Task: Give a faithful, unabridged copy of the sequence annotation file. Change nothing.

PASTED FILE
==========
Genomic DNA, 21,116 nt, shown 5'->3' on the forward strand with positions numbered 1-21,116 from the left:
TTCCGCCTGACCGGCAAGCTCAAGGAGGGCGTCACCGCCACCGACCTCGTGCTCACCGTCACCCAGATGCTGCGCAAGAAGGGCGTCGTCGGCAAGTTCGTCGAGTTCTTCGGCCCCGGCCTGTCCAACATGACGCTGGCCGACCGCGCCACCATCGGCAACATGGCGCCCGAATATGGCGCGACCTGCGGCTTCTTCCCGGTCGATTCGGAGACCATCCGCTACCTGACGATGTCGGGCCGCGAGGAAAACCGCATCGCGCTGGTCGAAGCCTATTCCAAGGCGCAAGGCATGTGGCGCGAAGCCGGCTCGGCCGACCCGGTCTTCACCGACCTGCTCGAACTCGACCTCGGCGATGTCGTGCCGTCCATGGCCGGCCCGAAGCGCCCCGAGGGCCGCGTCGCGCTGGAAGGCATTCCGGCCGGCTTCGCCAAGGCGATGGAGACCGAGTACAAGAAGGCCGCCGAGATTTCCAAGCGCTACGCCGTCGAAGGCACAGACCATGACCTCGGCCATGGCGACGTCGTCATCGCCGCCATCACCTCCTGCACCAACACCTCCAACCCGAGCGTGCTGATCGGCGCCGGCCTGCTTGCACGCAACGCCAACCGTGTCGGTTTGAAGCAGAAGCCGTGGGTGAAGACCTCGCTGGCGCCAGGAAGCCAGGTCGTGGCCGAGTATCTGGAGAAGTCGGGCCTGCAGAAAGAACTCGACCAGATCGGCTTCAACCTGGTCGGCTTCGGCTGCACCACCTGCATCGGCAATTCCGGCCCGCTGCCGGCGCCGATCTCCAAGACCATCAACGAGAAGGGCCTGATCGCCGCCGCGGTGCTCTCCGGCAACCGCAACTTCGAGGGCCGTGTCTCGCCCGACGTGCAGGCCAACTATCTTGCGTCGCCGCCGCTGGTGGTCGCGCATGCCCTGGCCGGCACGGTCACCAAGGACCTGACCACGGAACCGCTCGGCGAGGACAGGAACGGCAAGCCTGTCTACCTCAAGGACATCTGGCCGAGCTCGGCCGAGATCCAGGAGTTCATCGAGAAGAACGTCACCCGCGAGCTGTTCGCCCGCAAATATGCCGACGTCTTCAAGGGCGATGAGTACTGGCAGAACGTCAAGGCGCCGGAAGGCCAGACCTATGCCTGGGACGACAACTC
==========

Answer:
Genomic DNA, 21,116 nt, shown 5'->3' on the forward strand with positions numbered 1-21,116 from the left:
TTCCGCCTGACCGGCAAGCTCAAGGAGGGCGTCACCGCCACCGACCTCGTGCTCACCGTCACCCAGATGCTGCGCAAGAAGGGCGTCGTCGGCAAGTTCGTCGAGTTCTTCGGCCCCGGCCTGTCCAACATGACGCTGGCCGACCGCGCCACCATCGGCAACATGGCGCCCGAATATGGCGCGACCTGCGGCTTCTTCCCGGTCGATTCGGAGACCATCCGCTACCTGACGATGTCGGGCCGCGAGGAAAACCGCATCGCGCTGGTCGAAGCCTATTCCAAGGCGCAAGGCATGTGGCGCGAAGCCGGCTCGGCCGACCCGGTCTTCACCGACCTGCTCGAACTCGACCTCGGCGATGTCGTGCCGTCCATGGCCGGCCCGAAGCGCCCCGAGGGCCGCGTCGCGCTGGAAGGCATTCCGGCCGGCTTCGCCAAGGCGATGGAGACCGAGTACAAGAAGGCCGCCGAGATTTCCAAGCGCTACGCCGTCGAAGGCACAGACCATGACCTCGGCCATGGCGACGTCGTCATCGCCGCCATCACCTCCTGCACCAACACCTCCAACCCGAGCGTGCTGATCGGCGCCGGCCTGCTTGCACGCAACGCCAACCGTGTCGGTTTGAAGCAGAAGCCGTGGGTGAAGACCTCGCTGGCGCCAGGAAGCCAGGTCGTGGCCGAGTATCTGGAGAAGTCGGGCCTGCAGAAAGAACTCGACCAGATCGGCTTCAACCTGGTCGGCTTCGGCTGCACCACCTGCATCGGCAATTCCGGCCCGCTGCCGGCGCCGATCTCCAAGACCATCAACGAGAAGGGCCTGATCGCCGCCGCGGTGCTCTCCGGCAACCGCAACTTCGAGGGCCGTGTCTCGCCCGACGTGCAGGCCAACTATCTTGCGTCGCCGCCGCTGGTGGTCGCGCATGCCCTGGCCGGCACGGTCACCAAGGACCTGACCACGGAACCGCTCGGCGAGGACAGGAACGGCAAGCCTGTCTACCTCAAGGACATCTGGCCGAGCTCGGCCGAGATCCAGGAGTTCATCGAGAAGAACGTCACCCGCGAGCTGTTCGCCCGCAAATATGCCGACGTCTTCAAGGGCGATGAGTACTGGCAGAACGTCAAGGCGCCGGAAGGCCAGACCTATGCCTGGGACGACAACTC